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BREAKING: Computer Glitch Causes Widespread Delays

CNN is reporting that a computer glitch in Atlanta has set off a wave of delays across the country. The system in question is used by pilots to file flight plans, which must now be done manually. There is no security issue, but delays are mounting and some airlines are beginning to cancel flights. The AP reports that AirTran has cancelled 22 flights, CBS News says Delta is experiencing “significant delays and cancelations” in Atlanta and across the country.

The full impact of the glitch is as yet unknown, though problems seem to be worst in Atlanta. Of course, Atlanta is the busiest airport in the nation—a major hub for Delta and AirTran and primary connection other carriers as well—so expect delays to increase elsewhere.

I will post updates here as they come in. If you are flying today, particularly to or from the eastern half of the U.S. (and especially to and from Atlanta), I would suggest checking your reservation or contacting your airline to see if your flight will be affected.

**UPDATE: 9:37 a.m.** According to CBS News, “The practical ramifications of this problem are that the entire air traffic control system on the East Coast is slowed to about 40-50 percent of what a normal day would look like.”

**UPDATE: 9:50 a.m.** Ben Mutzabaugh at USA Today is reporting that, for now, the worst delays seem to be confined to the South. He says a reader from Chicago wrote in to say delays at OHare were minimal. Washington, D.C., area news outlet WOTP, however, is  reporting growing delays at both Dulles and Reagan National airports.

All that could change, however, if delays in Atlanta worsen and the ripple effect of delays across the country grows.

In the meantime, if you’re traveling today, it would be wise to program all the appropriate customer service numbers into your phone. This way you can call customer service immediately if your flight is delayed or canceled (just be prepared to be put on hold, considering the widespread nature of these delays). Also check to see if your airline offers email or text alerts for delays and cancelations.

**UPDATE: 10:01 a.m.** For a visual sense of the delays, check out the FAA’s Air Traffic Control System Command Center.

**UPDATE: 10:37 a.m.** Delta sent over a brief statment on the issue: “As a result of this morning’s FAA flight plan system outage, Delta is continuing to experience some delays and cancellations. Operations are slowly returning to normal and we are working with impacted passengers.  Customers should continue to visit for the latest flight information.”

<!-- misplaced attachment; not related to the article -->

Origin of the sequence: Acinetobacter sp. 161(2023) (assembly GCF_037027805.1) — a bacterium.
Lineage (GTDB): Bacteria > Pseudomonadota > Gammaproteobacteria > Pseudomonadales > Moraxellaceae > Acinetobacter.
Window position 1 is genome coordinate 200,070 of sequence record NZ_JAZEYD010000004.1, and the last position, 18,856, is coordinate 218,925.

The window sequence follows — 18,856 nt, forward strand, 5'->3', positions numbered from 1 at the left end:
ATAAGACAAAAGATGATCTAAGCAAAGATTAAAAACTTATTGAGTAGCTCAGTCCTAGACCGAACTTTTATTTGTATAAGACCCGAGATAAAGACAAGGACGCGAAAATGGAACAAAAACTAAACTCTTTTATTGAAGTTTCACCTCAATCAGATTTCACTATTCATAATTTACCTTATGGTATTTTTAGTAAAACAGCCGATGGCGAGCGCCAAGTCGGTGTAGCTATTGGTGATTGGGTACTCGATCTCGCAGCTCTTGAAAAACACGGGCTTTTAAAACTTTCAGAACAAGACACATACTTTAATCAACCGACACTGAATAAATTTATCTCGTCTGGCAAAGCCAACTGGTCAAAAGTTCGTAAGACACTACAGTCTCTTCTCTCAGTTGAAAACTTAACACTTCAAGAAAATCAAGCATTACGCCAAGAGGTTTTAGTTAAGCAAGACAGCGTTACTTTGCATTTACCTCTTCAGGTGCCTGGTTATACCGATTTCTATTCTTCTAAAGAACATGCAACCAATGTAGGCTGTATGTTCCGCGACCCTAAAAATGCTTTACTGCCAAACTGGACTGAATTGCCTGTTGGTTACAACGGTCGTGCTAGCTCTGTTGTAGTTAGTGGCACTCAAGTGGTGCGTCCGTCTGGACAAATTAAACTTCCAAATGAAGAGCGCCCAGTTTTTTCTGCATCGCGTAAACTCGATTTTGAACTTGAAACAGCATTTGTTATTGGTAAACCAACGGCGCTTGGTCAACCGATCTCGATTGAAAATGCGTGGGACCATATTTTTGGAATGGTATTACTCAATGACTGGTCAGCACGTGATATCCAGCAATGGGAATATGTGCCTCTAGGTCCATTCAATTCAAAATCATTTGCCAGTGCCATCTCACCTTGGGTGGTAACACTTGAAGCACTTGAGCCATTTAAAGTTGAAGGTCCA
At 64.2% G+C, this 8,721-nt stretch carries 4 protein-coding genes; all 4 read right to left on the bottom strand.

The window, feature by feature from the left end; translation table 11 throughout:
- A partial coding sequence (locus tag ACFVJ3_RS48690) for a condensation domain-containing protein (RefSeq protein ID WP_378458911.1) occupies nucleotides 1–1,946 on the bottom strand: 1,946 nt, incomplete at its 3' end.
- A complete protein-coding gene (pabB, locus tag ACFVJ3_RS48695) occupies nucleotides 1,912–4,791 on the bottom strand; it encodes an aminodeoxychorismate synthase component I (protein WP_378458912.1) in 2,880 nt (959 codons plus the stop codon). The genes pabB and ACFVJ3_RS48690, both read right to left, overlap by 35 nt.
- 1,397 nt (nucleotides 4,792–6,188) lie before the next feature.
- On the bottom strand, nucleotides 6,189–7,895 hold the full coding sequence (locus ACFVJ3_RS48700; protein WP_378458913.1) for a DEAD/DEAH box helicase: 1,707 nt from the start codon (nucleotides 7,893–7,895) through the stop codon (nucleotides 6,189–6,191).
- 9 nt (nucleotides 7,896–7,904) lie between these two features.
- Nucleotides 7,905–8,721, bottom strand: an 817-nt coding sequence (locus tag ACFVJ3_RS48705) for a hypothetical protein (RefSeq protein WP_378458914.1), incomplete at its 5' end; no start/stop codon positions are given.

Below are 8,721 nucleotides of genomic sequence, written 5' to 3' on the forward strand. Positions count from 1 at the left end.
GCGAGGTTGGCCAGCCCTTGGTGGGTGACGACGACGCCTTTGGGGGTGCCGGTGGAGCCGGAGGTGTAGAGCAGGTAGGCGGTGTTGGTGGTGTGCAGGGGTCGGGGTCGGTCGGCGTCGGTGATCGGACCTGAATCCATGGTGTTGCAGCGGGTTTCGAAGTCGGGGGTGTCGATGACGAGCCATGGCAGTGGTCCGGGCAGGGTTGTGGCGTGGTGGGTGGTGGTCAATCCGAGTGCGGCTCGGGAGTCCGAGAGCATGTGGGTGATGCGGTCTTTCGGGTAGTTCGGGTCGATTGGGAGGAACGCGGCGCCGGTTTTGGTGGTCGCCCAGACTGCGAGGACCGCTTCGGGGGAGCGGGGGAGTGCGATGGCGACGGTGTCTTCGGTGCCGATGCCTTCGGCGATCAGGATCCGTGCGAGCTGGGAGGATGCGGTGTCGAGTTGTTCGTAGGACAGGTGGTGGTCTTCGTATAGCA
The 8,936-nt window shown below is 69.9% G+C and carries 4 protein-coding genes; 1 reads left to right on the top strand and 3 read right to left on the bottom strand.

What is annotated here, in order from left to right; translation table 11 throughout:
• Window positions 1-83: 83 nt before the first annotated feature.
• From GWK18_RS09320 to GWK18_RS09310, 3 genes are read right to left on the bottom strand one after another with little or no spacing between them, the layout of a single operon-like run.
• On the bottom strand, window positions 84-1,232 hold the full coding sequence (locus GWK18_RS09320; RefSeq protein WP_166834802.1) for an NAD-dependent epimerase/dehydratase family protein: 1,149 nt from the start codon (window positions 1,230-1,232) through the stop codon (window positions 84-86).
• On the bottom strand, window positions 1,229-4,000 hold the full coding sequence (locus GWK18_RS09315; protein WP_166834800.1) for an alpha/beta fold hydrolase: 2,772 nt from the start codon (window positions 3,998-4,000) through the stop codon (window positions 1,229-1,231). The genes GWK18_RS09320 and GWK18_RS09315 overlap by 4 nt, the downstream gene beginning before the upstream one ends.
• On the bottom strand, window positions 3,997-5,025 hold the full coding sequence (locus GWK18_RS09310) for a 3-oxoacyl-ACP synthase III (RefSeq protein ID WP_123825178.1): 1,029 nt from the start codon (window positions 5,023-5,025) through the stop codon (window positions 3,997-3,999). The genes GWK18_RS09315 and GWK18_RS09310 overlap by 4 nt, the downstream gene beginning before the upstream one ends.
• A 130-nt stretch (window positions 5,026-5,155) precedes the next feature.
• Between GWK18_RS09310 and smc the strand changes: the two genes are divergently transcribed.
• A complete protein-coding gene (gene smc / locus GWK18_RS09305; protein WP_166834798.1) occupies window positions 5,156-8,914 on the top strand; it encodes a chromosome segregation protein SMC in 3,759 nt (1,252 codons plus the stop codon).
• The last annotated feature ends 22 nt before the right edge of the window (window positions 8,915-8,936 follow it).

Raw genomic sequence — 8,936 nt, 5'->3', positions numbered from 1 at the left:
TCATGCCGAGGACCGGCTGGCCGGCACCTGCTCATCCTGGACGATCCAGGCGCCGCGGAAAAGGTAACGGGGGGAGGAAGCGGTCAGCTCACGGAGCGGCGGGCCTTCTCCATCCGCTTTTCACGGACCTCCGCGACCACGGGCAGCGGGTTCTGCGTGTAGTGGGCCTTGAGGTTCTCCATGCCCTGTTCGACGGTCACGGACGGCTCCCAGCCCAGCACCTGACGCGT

There doesn’t appear to be any notice or information about the delays posted on at the moment, so check your reservation specifically.

**UPDATE: 11:47 a.m.** The New York Times says the problem has been fixed, but the damage, nevertheless, is done, as the resulting backlod sends delays cascading across the Northeast. According to the National Air Traffic Controllers Association (NATCA), the “failure has created a domino effect of problems throughout the country, starting with the inability of FAA automated [air traffic control] systems at major regional facilities to process flight information, forcing the manual input of information by air traffic personnel. Air traffic controllers are without electronic decision-making tools and cannot keep up with the sheer numbers of flights—resulting in delays.”

The net result?

“It will take many hours for the system to catch up.”

Not a fun day to be flying.

**UPDATE: 12:15 p.m.** AirTran just sent over the following statement: “Passengers holding reservations for travel scheduled for Thursday, November 19, 2009 on AirTran Airways may make changes to their itinerary without penalty. Customers scheduled to fly today may make these changes free of charge as long as travel is completed by midnight, Sunday, November 22, 2009. Flight changes will be honored based on space availability without change fees or fare adjustments.”

The airline says 42 flights have been canceled so far.

Delta is also waiving change fees.

Are you stuck at the airport, or perhaps flying later on today? I’d love to hear from you, so leave a comment below. Thanks!

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